Once we hit the open area of Maple Pass, there is still another ¾ of a mile climb to reach the highest point, and it is STEEP! But what a knock-out of a view! Complete 360 degree mountains! Oh, I am flying high! So I push on to the top, where Gayle is waiting. We stand and marvel at the majesty that surrounds us. I am so glad she has come along, as having her there to share in the elation only enhances the experience.
There is a 70 year old man at the summit who tells me that 49% of the glaciers in the Continental US are in this park, and he points to several of them. Then he takes off down the hill at a speed that makes my head spin, as he is out of sight in a matter of minutes.
Now, we must begin our descent down the steeper side of the mountain. I notice the sun is starting to drop low in the sky, so we can’t tarry too long. I do my best to keep up with Gayle, as I really want to be off the mountain before dark. LOL!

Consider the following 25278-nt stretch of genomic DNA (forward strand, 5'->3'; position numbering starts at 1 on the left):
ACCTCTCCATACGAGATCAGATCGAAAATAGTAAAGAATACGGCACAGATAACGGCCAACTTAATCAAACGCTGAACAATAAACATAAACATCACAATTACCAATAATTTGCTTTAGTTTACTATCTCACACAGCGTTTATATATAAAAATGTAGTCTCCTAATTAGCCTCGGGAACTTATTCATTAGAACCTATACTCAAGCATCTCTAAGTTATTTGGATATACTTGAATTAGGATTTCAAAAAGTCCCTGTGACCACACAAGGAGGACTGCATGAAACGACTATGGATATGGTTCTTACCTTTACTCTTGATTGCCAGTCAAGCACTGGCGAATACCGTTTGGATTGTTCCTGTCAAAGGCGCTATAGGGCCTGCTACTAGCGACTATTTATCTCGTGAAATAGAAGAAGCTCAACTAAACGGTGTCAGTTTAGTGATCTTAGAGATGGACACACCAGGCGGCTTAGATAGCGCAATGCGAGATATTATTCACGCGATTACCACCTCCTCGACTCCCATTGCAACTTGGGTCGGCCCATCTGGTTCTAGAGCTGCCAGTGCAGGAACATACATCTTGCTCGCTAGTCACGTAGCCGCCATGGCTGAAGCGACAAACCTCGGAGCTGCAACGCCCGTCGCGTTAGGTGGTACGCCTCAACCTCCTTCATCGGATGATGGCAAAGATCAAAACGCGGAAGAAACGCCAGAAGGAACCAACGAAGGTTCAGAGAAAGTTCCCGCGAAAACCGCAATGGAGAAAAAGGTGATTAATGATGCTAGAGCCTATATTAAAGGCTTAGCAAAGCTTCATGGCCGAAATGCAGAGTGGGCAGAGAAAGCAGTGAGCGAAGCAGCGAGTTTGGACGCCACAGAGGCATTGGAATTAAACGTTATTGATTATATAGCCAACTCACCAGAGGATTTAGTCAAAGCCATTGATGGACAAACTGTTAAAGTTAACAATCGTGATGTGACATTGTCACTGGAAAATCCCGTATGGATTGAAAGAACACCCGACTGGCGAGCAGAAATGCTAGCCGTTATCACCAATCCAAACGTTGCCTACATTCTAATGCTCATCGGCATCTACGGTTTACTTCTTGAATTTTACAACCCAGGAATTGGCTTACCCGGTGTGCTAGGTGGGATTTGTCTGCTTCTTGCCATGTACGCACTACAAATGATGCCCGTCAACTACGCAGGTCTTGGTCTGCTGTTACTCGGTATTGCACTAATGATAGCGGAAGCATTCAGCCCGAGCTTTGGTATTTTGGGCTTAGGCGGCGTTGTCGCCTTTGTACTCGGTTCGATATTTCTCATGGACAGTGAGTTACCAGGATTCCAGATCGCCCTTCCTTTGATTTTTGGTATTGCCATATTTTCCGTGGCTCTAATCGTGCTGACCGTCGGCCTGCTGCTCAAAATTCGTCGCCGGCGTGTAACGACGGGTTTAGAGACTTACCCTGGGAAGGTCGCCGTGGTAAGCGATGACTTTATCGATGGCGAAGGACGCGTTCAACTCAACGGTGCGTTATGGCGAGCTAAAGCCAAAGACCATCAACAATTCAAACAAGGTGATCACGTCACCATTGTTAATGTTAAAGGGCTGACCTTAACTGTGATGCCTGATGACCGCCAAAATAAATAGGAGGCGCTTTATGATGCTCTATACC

The trail starts out with steep switch-backs, then skirts another alpine lake with a massive waterfall that we can hear from a good distance. The last mile and a half are through thick forest, and we hear all the spooky sound effects to add to the eerie atmosphere.
I swear, the hardest part of the trail was returning to the asphalt ADA accessible path, as it felt like it would never end. Finally, we are back to the Tracker by 6:00pm. It has taken us almost five hours to do the 7.5 mile hike, but we both are basking in the glow of one of the most beautiful hikes either of us have done in a long while.
As we arrive back at the campground, I ask Gayle, “How long would this hike have taken you and Jim?” Thankfully, she answers with just a smile…